Are our relationships defined by our online habits?
Everyone has a friend or two who takes that much longer to respond to emails because they just don’t ever check their accounts, who don’t want to join social networks and who never pop up on IM and gTalk. What happens when you fall in love with someone like that?
A friend in a serious relationship has declared herself as “single” on Facebook, the social networking site, not because she isn’t madly in love with her boyfriend, but because her boyfriend won’t create a Facebook profile. As a compulsive Facebook user (she updates her picture weekly and has at least 5 new posts on her wall every day), many of her social and family ties are maintained through communications via Facebook. In not joining Facebook, her boyfriend misses a part of life that is important to her.
In a more extreme example, a recent Wall Street Journal story profiled a man who is married to two women; one in Second Life and an entirely separate woman in the real world. The article describes how the man logs onto Second Life so he can spend hours on walks and motorcycle rides with his Second Life wife while the food left for him by his real-life wife remains untouched and unnoticed.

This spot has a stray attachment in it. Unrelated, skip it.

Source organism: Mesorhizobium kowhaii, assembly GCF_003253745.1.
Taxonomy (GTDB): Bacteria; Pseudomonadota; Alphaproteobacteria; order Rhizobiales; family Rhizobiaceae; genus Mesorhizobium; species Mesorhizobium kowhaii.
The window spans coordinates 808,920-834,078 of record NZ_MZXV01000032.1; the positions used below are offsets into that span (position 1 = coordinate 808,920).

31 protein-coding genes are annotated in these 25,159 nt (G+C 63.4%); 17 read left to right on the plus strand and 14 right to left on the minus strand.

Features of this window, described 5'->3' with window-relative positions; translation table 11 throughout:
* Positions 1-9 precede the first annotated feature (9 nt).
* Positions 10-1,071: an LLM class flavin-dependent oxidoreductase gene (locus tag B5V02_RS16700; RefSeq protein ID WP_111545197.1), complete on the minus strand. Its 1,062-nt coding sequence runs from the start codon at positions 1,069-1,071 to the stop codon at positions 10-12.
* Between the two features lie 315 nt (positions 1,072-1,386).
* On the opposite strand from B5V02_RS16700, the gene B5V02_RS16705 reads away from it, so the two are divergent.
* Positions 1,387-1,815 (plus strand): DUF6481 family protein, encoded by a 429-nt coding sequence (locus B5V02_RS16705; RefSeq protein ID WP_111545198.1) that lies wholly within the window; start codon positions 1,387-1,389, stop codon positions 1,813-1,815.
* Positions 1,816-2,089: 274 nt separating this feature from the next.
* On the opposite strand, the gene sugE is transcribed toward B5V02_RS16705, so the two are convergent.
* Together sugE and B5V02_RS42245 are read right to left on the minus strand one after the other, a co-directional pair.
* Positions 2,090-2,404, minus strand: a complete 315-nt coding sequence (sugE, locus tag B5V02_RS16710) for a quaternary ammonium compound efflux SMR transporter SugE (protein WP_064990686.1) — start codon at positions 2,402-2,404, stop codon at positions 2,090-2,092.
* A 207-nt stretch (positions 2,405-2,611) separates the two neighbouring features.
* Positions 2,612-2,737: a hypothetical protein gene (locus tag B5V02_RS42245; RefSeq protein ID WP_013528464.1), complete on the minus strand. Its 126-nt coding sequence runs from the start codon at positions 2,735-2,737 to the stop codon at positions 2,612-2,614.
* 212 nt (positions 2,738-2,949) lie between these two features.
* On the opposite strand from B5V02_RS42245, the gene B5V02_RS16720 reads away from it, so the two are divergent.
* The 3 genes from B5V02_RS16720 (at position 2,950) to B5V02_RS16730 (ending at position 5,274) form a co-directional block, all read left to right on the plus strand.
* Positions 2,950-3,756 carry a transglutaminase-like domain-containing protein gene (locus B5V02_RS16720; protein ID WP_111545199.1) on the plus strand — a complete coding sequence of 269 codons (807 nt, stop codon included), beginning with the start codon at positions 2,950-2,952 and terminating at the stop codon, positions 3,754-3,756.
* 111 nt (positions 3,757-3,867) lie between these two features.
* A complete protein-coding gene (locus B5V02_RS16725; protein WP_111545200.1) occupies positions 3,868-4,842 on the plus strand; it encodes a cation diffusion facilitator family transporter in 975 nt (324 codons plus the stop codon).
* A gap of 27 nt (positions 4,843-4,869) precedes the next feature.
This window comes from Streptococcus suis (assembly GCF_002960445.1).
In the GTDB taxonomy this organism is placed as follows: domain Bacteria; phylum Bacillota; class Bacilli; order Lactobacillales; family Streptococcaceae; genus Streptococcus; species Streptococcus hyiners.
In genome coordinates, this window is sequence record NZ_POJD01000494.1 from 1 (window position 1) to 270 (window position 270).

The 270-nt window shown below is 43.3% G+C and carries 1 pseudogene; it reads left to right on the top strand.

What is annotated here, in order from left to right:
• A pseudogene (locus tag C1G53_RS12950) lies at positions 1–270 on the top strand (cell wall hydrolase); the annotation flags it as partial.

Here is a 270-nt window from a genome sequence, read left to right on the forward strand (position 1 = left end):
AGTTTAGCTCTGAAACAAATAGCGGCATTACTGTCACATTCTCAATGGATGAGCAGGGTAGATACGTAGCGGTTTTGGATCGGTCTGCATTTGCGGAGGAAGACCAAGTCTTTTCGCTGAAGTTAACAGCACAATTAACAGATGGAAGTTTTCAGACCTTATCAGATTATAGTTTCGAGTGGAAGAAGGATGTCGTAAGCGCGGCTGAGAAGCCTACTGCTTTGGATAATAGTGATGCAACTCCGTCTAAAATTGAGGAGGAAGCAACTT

It seems to be an intolerable situation for the non-cyber wife. There is no question that her husband is neglecting their relationship in favor of his online life. The article does not offer substantial reasons for why she does not attempt to join him in his online domain—perhaps she is just not interested in cyber worlds. In hindsight, it would have been good to know that her future husband had a consuming interest/passion (way of life) that she does not share.
Will we soon be living in a world bifurcated by those who live a life fully immersed in the communicative and expressive tools the online world has to offer and those who deliberately choose not to communicate in those spaces?